POV: Cheering a More Inclusive Olympic Games
But the joy in seeing transgender athletes compete is tempered by the heightened scrutiny they are facing, despite meeting eligibility standards
This 2020 Summer Olympics in Tokyo is different from any others, including the fact that transgender athletes are officially included for the first time. Laurel Hubbard, a weightlifter from New Zealand, will be the first out transgender athlete to qualify to compete in the Games since the International Olympic Committee (IOC) released its consensus statement in 2004 allowing transgender participants. Hubbard will be joined at the Games by Stephanie Barrett, an archer from Canada, Chelsea Wolfe, a BMX rider from the United States, and Tiffany Abreu, a volleyball player from Brazil. However, the joy in seeing transgender athletes compete this summer is tempered by the heightened scrutiny Hubbard and her transgender peers are facing despite meeting standards established by theIOC nearly two decades ago. Rather than focus on their training and dedication to their sport, people are fixated on their hormones.
Let’s start with the facts. Testosterone does not confer a consistent advantage to athletes of any gender. This is not a statement of opinion, but of the evidence we have to date. In a recent article in Scientific American, Katrina Karkazis, a medical anthropologist and bioethicist expert on testosterone who is currently serving as a senior visiting fellow at Yale University, says, “Studies of testosterone levels in athletes do not show any clear, consistent relationship between testosterone and athletic performance. Sometimes testosterone is associated with better performance, but other studies show weak links or no links. And yet others show testosterone is associated with worse performance.” What Karkazis summarizes here and in other articles dispelling myths about testosterone is that testosterone is not the be-all and end-all “male” hormone that we have been led to believe.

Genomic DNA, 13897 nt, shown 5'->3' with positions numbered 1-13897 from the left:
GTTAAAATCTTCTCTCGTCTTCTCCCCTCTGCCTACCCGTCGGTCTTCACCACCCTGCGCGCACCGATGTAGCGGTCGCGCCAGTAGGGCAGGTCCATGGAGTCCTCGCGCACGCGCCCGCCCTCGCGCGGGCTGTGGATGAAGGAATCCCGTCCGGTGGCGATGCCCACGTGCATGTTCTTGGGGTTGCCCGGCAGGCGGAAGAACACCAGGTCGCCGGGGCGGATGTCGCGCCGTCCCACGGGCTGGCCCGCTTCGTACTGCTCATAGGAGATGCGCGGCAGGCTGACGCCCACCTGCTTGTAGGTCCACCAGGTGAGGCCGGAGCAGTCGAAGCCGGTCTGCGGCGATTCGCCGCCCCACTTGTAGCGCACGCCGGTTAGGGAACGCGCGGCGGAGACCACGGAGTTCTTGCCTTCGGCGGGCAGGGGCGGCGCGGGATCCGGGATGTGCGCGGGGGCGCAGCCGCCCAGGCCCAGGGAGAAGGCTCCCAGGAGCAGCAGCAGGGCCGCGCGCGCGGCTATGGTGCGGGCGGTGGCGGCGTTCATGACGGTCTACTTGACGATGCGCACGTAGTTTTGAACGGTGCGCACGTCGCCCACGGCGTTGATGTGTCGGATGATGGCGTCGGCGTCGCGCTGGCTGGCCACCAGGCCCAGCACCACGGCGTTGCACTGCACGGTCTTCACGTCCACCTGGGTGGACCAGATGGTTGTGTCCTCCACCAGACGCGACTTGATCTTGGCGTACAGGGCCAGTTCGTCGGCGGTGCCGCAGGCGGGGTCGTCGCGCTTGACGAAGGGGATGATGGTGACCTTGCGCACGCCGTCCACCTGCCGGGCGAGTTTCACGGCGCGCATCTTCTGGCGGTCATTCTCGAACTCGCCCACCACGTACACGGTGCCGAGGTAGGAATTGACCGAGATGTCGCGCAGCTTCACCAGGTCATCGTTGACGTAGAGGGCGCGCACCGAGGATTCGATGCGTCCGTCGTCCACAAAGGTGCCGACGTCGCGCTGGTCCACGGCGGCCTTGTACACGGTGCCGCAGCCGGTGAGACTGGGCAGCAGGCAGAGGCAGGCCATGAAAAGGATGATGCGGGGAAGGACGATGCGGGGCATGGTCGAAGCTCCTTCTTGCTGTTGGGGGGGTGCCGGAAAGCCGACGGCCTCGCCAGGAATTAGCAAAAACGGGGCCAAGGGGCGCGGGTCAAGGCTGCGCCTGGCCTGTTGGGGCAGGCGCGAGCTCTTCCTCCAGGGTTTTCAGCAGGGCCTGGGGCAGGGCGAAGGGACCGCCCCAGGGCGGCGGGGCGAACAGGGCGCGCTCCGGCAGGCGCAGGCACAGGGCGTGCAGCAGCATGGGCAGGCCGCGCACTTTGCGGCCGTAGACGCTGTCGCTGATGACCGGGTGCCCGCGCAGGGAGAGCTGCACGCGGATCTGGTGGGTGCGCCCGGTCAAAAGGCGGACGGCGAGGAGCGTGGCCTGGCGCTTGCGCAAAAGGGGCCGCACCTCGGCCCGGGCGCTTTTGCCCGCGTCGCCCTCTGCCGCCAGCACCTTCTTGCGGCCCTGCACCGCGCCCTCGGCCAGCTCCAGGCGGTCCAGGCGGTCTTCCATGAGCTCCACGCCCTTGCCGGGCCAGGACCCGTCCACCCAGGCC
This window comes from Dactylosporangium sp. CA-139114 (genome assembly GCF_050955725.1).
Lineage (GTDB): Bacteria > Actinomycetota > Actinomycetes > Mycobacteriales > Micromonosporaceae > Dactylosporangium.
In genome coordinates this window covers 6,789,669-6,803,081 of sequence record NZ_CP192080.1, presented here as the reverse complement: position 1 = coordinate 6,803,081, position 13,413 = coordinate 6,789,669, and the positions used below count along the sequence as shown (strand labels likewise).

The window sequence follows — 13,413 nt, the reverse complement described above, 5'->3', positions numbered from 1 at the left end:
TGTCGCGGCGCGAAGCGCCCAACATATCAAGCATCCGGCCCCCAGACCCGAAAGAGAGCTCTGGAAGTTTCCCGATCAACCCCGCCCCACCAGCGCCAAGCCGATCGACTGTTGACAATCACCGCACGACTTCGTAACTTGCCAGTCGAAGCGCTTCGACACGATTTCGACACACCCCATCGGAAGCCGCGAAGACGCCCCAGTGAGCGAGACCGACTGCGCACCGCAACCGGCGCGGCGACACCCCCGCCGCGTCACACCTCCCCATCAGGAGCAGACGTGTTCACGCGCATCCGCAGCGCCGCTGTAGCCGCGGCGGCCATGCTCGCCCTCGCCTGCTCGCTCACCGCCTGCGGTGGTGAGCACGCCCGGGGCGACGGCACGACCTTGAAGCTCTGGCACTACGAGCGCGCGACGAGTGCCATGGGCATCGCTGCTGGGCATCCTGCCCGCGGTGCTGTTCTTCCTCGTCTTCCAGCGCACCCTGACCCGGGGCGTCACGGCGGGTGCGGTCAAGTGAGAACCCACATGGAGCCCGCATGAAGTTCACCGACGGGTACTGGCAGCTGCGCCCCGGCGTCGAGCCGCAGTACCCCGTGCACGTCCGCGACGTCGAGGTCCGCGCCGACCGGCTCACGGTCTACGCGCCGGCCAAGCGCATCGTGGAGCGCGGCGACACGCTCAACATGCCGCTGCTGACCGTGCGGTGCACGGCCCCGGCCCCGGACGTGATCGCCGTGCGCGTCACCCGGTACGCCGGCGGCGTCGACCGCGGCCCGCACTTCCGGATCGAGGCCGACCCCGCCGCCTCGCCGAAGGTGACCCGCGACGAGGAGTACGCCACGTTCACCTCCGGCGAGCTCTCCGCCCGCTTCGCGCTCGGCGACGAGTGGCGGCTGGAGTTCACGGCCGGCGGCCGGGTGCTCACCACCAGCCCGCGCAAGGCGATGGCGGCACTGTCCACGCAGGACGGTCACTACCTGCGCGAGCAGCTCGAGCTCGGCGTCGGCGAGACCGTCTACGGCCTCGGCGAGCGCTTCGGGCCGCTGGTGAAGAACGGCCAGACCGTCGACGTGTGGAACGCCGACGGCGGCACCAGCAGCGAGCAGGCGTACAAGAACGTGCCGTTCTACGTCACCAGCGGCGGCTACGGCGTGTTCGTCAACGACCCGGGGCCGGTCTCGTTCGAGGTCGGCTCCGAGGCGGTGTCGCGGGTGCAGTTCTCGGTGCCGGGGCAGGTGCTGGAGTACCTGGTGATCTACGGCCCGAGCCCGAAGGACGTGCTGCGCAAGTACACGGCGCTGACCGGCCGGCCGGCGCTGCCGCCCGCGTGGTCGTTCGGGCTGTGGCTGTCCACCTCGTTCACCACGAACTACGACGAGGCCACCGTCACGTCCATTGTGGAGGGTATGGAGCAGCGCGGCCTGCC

While Karkazis’ work—which has been included in the “Intersection of Race and Gender Discrimination in Sport: Report of United Nations High Commissioner for Human Rights,”—has been to the benefit of transgender athletes, her work also illustrates the harmful consequences of using testosterone as a marker of athleticism. Though the IOC rules allow transgender women to compete, they also exclude athletes born with differences in sex development, intersex characteristics, or simply higher testosterone levels as illustrated above. The IOC cutoffs for testosterone levels bar Castor Semenya, a runner from South Africa, from competing in the Games. Semenya is not alone in being sidelined by arbitrary regulations based in binary categories of sex and erroneous assumptions about hormone effects. Francine Niyonsaba of Burundi and Margaret Wambui of Kenya are similarly barred from competing due to higher-than-allowed levels of testosterone.
We highlight the issues of transgender and intersex athletes because our notions of “men” and “women” are not as clear cut or straightforward as we have been led to believe. And, more specifically, the fixation on testosterone as the best marker of athleticism or sex, for that matter, is inaccurate and, according to researchers, “untenable.” Finally, this is an issue that affects athletes at all levels of experience. This year has seen the introduction of many bills attempting to exclude transgender women and girls from sports based on this erroneous thinking. Separating athletic prowess from inaccurate understandings of biology is essential to ensure that all people can enjoy and compete in sports, from the school gym to the Olympic Games.
So, while we are grateful that current IOC guidelines have brought Hubbard, Wolfe, and Abreu to the Games, we must acknowledge that their focus on hormone levels does not serve all transgender and/or intersex athletes. We look forward to a future when, rather than studying hormone levels, we are marveling at lifts, rides, and serves from these amazing athletes.
To familiarize yourself with broader lesbian, gay, bisexual, transgender, and queer (LGBTQ) issues in sports, we recommend reviewing this GLAAD media guide, “Covering LGBTQ Athletes at the 2020 Olympics and Paralympics.”
Carl G. Streed, Jr. is a School of Medicine assistant professor of medicine and research lead at the Center for Transgender Medicine and Surgery at Boston Medical Center, a BU teaching hospital. He can be reached at Carl.Streed@bmc.org. Jennifer Siegel is a MED assistant professor of medicine and medical director of the Center for Transgender Medicine and Surgery, and can be reached at firstname.lastname@example.org.
“POV” is an opinion page that provides timely commentaries from students, faculty, and staff on a variety of issues: on-campus, local, state, national, or international. Anyone interested in submitting a piece, which should be about 700 words long, should contact John O’Rourke at email@example.com. BU Today reserves the right to reject or edit submissions. The views expressed are solely those of the author and are not intended to represent the views of Boston University.